My experience with new-wazwan

Missing it for past 6 years, thanks to my studies, I had almost forgotten the taste of wazwan, and I was desperately waiting to end this break. The wait finally ended a few days back when I was invited to my cousin’s marriage. The thoughts of old delightful memories wherein I & my tramimates would engage in dog fights for getting the best meat piece, or enthusiastically waiting for gushtaba, and cutting it into four pieces, swirling in my mind.

After a long journey which got more longer as my stomach was anxiously waiting for the wazwan, I was desperately waiting for the trami in the tent. As the marriage attendant entered the tent and spread out the dastarkhan on the carpeted floor of the dining area, my patience was on the threshold. The suspense finally ended when a plate was brought. As it was put down, my ideas about that usual way of having food in a wazwan collapsed. There was no trami, instead, a small copper plate with few dishes on it, not the splendid banquet that usually is served on trami!! I pinched myself thinking maybe it’s a dream. Alas! It wasn’t. My mouth which I reserved for hours spoke up spontaneously: Brother where is the trami? “Sir, because of the COVID, dinner will be served to all individually,” he said with timid expression having read my facial expression. My mind hummed, “COVID that has already made my life miserable with masks, online classes, & social distancing, is now disturbing my stomach too. To hell with you COVID”.

Well, things were not in my hand, and I had to accept the fact that I have to further wait for the traditional wazwan to restore my old memories. However, as the function progressed my mind was comparing this style with the old one. My favourite dishes were missing, and the fun of not eating together felt like I am an isolated person being left to eat all dishes without the help of tramimates. Because of this, I was not able to make three friends, and listen to their compelling stories that I would later repeat to my family. Moreover, the single-piece Gushtaba for which our tarmi monitor would even burn his fingers to cut it into 4 pieces was replaced by a tennis ball-sized single piece. It was just like a normal Rista, except in color.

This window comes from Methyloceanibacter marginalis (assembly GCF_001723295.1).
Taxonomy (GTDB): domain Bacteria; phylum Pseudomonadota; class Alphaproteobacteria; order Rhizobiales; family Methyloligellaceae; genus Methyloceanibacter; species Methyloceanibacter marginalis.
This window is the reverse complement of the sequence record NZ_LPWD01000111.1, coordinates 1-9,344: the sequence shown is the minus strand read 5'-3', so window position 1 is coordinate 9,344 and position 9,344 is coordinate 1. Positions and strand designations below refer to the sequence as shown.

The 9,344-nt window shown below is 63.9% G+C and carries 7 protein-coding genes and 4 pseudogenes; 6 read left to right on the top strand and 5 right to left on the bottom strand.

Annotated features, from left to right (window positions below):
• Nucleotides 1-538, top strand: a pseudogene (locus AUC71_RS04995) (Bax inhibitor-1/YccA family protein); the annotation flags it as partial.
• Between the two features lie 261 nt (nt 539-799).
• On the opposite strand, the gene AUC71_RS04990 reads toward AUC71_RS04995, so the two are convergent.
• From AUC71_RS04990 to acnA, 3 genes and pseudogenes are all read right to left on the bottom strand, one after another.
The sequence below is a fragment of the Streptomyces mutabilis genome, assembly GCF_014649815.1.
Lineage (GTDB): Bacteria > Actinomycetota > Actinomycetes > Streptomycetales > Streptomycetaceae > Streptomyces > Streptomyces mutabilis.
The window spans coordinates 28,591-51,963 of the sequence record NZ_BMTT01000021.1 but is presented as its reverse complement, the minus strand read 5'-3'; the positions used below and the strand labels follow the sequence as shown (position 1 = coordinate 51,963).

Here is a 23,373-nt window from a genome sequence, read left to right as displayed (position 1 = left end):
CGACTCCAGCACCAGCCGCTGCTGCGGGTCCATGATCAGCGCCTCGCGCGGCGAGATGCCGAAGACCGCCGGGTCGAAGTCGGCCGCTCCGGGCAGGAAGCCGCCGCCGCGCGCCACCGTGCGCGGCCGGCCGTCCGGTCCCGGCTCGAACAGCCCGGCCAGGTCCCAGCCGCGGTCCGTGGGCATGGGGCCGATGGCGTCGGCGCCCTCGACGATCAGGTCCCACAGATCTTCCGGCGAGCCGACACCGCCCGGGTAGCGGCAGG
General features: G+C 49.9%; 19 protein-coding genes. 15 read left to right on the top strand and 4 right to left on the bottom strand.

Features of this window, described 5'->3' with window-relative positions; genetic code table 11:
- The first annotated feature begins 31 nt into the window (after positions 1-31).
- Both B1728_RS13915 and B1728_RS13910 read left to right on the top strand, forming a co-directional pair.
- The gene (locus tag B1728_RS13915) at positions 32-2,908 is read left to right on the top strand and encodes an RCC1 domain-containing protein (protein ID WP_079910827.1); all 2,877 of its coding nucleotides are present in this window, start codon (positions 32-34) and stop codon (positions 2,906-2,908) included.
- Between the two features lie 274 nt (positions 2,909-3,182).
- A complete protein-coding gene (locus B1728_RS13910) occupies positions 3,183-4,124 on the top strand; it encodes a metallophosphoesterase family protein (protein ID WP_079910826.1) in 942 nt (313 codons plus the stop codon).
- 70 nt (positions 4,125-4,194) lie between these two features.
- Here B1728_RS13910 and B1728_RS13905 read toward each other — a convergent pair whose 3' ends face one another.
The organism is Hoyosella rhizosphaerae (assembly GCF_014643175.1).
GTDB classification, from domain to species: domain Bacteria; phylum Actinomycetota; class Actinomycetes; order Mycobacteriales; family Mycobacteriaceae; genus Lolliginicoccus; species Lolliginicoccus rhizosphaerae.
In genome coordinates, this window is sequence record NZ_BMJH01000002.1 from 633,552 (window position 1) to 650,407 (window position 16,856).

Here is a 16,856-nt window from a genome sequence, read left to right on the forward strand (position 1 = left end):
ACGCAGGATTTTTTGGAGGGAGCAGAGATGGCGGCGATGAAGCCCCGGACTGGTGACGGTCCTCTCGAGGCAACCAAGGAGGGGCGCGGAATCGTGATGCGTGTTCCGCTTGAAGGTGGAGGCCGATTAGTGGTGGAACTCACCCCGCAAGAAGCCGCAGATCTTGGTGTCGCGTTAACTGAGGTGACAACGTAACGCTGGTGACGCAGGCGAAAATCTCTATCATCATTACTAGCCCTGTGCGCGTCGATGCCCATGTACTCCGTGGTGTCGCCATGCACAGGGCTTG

The Other Side

This experience taught me a new lesson. Even though my stomach left unhappy from the function, but my mind was rejuvenated with noble thoughts. As the famous adage goes “every cloud has a silver lining,” COVID has been a blessing in disguise when it comes to big fat weddings in Kashmir. Although sermons were given by our esteemed scholars to refrain from spending unnecessarily, however, their teachings were never followed in practice. Thanks to COVID, today most of the marriages are celebrated in a simple style. And many are calling to continue this practice in post-covid period too; which is good. However, we should not forget our culture also. No doubt we should abide by our values of spending less in marriage, but at the same time, we should also follow the brotherhood ethic which enhances through trami style feast. Serving fewer items will save our culture as well as money, while we continue to have wazwan in our traditional way post-covid.

Younis Ahmad Dar works with Greater Kashmir.